Romney scores big win over Santorum in Illinois

CHICAGO, (Reuters) – Republican Mitt Romney cruised to an easy victory over top rival Rick Santorum in Illinois yesterday, moving him one step closer to clinching the party’s volatile battle for the presidential nomination.

Romney’s comfortable win gave him a fresh burst of momentum in the White House campaign and new ammunition for his argument that it is time for Republicans to rally around his campaign and end an increasingly bitter nominating battle.

“Elections are about choices, and today hundreds of thousands of people in Illinois have joined millions across the country to join our cause,” Romney told cheering supporters in Schaumburg, Illinois, a Chicago suburb.

“I’m offering a real choice and a new beginning,” he said, touting his business experience and ignoring his rivals to focus his criticism on President Barack Obama. “I have the vision and the experience to get us out of this mess.”

With 62 percent of the votes counted, Romney had 47 percent and Santorum, a former U.S. senator from Pennsylvania, had 35 percent. Romney’s remaining rivals, Newt Gingrich, the former U.S. House of Representatives speaker, and libertarian congressman Ron Paul, lagged badly. Gingrich was in fourth place.

Though he has failed to convince many conservatives, Romney has more than twice as many delegates to the nominating convention as Santorum, and Romney’s campaign has argued that his rivals cannot catch him in the contest to pick a challenger to Obama in the Nov. 6 election.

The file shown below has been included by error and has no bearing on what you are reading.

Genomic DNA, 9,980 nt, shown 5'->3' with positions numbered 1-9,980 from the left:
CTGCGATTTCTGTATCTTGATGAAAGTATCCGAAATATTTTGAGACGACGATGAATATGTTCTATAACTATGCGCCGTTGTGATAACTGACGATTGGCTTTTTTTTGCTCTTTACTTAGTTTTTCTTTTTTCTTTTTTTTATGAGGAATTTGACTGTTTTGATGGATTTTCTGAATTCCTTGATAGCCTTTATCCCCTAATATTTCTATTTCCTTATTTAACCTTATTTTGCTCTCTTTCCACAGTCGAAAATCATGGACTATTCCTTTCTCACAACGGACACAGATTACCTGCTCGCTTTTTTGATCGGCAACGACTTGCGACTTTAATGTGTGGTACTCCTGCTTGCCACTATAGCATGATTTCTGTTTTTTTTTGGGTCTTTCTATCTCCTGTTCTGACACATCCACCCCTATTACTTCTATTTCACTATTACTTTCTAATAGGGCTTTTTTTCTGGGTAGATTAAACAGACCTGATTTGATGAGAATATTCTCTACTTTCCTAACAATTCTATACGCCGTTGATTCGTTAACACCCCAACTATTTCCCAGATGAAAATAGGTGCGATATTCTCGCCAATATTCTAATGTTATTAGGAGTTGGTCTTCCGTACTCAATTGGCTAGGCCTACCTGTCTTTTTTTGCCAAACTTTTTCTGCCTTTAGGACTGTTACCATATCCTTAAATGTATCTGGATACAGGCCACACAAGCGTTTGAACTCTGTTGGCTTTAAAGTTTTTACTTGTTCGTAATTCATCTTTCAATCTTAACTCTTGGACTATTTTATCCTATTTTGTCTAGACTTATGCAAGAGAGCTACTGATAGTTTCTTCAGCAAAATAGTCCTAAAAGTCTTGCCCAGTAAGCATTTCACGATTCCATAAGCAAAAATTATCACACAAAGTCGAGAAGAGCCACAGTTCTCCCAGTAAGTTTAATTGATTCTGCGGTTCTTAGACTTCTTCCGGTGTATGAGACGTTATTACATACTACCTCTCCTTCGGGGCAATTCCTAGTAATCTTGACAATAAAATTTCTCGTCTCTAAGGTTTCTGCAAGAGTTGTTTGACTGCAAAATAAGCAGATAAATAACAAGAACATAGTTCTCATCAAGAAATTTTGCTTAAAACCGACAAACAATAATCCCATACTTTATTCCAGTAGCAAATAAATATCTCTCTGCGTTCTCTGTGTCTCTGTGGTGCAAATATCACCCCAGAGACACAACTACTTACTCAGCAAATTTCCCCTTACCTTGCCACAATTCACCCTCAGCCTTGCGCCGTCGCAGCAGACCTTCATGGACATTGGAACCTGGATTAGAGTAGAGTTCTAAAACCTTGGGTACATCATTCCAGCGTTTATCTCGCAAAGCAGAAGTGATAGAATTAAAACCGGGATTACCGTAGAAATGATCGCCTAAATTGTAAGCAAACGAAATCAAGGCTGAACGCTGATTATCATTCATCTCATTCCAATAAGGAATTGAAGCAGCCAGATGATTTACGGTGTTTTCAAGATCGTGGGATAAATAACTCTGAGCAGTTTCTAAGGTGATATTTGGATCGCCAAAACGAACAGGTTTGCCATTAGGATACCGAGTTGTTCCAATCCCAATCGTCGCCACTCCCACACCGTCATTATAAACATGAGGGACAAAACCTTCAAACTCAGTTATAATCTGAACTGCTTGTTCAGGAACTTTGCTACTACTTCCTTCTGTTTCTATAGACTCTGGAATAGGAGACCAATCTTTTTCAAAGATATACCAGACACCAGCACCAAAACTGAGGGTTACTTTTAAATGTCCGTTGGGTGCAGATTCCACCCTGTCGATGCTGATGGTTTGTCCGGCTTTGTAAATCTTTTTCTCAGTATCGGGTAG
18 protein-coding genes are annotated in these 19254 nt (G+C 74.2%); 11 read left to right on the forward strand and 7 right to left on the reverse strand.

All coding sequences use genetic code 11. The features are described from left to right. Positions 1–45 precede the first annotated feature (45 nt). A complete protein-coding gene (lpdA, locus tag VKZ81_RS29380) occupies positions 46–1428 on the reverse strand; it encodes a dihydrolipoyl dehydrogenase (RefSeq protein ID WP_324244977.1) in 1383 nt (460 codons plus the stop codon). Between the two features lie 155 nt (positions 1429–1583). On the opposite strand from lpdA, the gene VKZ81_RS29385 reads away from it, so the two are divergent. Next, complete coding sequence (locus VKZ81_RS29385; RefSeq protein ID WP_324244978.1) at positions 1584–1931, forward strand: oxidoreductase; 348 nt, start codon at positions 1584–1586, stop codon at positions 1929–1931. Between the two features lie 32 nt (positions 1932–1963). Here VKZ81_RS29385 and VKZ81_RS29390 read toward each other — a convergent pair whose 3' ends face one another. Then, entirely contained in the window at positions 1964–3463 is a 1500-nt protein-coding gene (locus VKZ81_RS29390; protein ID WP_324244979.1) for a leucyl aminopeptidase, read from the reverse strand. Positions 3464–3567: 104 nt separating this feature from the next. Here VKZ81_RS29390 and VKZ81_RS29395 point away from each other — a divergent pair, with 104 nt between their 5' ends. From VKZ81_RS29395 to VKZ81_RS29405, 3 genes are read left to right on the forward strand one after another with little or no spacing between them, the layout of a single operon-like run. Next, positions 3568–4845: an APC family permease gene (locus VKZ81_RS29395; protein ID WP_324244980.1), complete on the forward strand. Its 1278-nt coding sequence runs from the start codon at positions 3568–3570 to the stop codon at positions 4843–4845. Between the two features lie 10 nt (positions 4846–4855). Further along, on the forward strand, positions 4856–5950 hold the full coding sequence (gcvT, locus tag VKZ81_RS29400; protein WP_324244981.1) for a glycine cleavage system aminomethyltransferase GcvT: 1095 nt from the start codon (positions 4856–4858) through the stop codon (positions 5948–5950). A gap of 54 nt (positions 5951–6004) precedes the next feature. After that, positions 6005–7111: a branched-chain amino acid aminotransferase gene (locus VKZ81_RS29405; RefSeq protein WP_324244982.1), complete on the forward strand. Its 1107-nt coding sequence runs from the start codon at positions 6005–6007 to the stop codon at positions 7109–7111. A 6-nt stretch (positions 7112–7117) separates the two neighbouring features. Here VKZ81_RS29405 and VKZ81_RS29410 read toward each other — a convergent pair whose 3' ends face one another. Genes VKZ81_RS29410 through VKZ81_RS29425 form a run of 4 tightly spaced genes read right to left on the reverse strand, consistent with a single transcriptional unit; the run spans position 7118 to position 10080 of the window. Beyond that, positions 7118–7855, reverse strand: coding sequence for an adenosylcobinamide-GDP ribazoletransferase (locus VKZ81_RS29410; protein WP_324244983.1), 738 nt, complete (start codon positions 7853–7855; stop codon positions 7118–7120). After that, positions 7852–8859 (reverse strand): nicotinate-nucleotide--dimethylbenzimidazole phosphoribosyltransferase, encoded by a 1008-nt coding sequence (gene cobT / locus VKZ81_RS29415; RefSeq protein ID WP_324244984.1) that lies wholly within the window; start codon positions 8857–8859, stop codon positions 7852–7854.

Santorum and Gingrich hope to keep Romney from capturing a majority of delegates by the time the nominating contests end in June, leaving the choice up for grabs among the party’s mostly conservative delegates heading into the August nominating convention in Tampa, Florida.

“We don’t need a manager,” Santorum told supporters in Gettysburg, Pennsylvania, after the results were announced. ” We need someone who is going to pull government up by the roots and throw it out.”

The win in Illinois allowed Romney to expand his lead in delegates over Santorum. Heading into the voting, Romney had 521 delegates to Santorum’s 239 in the race for the 1,144 needed to win the nomination, according to a count by CNN.

DELEGATE NUMBERS

There were 54 delegates to be allocated in Illinois from Tuesday’s voting, but Santorum was not eligible to win many of them because he failed to meet deadlines to file a slate of delegates in some districts.

Romney and Santorum had launched a new round of attacks on each other ahead of the vote, with Romney calling his rival an “economic lightweight” and Santorum accusing Romney, the former head of a private equity firm, of being “a Wall Street financier” who would have a hard time winning in November.

Santorum, a staunch social conservative, campaigned heavily in rural southern Illinois and courted conservatives who distrust Romney for the moderate stances he took as governor of liberal Massachusetts.

But the Illinois result followed a bad week for Santorum, who spent two days campaigning in Puerto Rico before losing badly there on Sunday. In an effort to minimize the importance of Romney’s business experience, he also told a campaign rally he did not care about the unemployment rate.

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